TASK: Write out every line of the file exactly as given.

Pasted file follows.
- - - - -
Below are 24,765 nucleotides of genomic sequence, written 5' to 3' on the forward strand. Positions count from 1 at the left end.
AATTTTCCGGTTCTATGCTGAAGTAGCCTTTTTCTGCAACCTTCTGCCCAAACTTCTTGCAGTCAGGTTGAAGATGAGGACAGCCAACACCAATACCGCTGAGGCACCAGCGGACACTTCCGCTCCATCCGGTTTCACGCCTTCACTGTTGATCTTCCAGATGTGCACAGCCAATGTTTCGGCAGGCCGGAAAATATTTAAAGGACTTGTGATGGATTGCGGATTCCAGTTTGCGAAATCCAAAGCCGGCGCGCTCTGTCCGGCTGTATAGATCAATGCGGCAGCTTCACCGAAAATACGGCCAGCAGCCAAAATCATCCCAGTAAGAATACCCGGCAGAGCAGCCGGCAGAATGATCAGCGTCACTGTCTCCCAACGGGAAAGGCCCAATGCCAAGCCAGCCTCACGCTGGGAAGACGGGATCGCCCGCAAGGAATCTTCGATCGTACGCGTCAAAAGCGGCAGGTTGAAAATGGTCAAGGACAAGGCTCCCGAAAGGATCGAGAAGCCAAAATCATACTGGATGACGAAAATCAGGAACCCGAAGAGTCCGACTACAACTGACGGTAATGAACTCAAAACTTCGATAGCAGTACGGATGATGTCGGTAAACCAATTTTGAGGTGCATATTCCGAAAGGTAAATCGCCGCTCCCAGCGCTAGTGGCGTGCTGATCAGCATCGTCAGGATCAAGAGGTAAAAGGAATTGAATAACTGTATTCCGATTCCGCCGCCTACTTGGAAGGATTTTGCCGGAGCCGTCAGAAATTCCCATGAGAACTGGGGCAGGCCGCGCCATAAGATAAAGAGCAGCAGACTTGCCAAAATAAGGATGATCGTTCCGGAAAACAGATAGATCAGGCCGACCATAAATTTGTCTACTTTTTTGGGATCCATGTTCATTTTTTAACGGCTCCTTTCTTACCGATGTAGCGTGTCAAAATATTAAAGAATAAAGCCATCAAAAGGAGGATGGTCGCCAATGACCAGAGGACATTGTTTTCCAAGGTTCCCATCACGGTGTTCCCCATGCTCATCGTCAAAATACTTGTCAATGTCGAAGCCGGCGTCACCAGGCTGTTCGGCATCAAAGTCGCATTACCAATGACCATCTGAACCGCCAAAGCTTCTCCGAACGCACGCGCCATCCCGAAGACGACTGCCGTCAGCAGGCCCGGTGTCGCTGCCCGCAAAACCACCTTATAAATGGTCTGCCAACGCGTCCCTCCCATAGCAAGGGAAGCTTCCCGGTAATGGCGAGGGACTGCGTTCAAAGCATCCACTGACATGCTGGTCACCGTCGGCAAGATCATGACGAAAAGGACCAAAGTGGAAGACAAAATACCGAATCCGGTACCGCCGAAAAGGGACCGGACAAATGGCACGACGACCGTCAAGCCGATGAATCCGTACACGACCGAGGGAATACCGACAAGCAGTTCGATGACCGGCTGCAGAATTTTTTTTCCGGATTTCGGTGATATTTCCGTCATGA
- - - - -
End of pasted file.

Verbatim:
Below are 24,765 nucleotides of genomic sequence, written 5' to 3' on the forward strand. Positions count from 1 at the left end.
AATTTTCCGGTTCTATGCTGAAGTAGCCTTTTTCTGCAACCTTCTGCCCAAACTTCTTGCAGTCAGGTTGAAGATGAGGACAGCCAACACCAATACCGCTGAGGCACCAGCGGACACTTCCGCTCCATCCGGTTTCACGCCTTCACTGTTGATCTTCCAGATGTGCACAGCCAATGTTTCGGCAGGCCGGAAAATATTTAAAGGACTTGTGATGGATTGCGGATTCCAGTTTGCGAAATCCAAAGCCGGCGCGCTCTGTCCGGCTGTATAGATCAATGCGGCAGCTTCACCGAAAATACGGCCAGCAGCCAAAATCATCCCAGTAAGAATACCCGGCAGAGCAGCCGGCAGAATGATCAGCGTCACTGTCTCCCAACGGGAAAGGCCCAATGCCAAGCCAGCCTCACGCTGGGAAGACGGGATCGCCCGCAAGGAATCTTCGATCGTACGCGTCAAAAGCGGCAGGTTGAAAATGGTCAAGGACAAGGCTCCCGAAAGGATCGAGAAGCCAAAATCATACTGGATGACGAAAATCAGGAACCCGAAGAGTCCGACTACAACTGACGGTAATGAACTCAAAACTTCGATAGCAGTACGGATGATGTCGGTAAACCAATTTTGAGGTGCATATTCCGAAAGGTAAATCGCCGCTCCCAGCGCTAGTGGCGTGCTGATCAGCATCGTCAGGATCAAGAGGTAAAAGGAATTGAATAACTGTATTCCGATTCCGCCGCCTACTTGGAAGGATTTTGCCGGAGCCGTCAGAAATTCCCATGAGAACTGGGGCAGGCCGCGCCATAAGATAAAGAGCAGCAGACTTGCCAAAATAAGGATGATCGTTCCGGAAAACAGATAGATCAGGCCGACCATAAATTTGTCTACTTTTTTGGGATCCATGTTCATTTTTTAACGGCTCCTTTCTTACCGATGTAGCGTGTCAAAATATTAAAGAATAAAGCCATCAAAAGGAGGATGGTCGCCAATGACCAGAGGACATTGTTTTCCAAGGTTCCCATCACGGTGTTCCCCATGCTCATCGTCAAAATACTTGTCAATGTCGAAGCCGGCGTCACCAGGCTGTTCGGCATCAAAGTCGCATTACCAATGACCATCTGAACCGCCAAAGCTTCTCCGAACGCACGCGCCATCCCGAAGACGACTGCCGTCAGCAGGCCCGGTGTCGCTGCCCGCAAAACCACCTTATAAATGGTCTGCCAACGCGTCCCTCCCATAGCAAGGGAAGCTTCCCGGTAATGGCGAGGGACTGCGTTCAAAGCATCCACTGACATGCTGGTCACCGTCGGCAAGATCATGACGAAAAGGACCAAAGTGGAAGACAAAATACCGAATCCGGTACCGCCGAAAAGGGACCGGACAAATGGCACGACGACCGTCAAGCCGATGAATCCGTACACGACCGAGGGAATACCGACAAGCAGTTCGATGACCGGCTGCAGAATTTTTTTTCCGGATTTCGGTGATATTTCCGTCATGA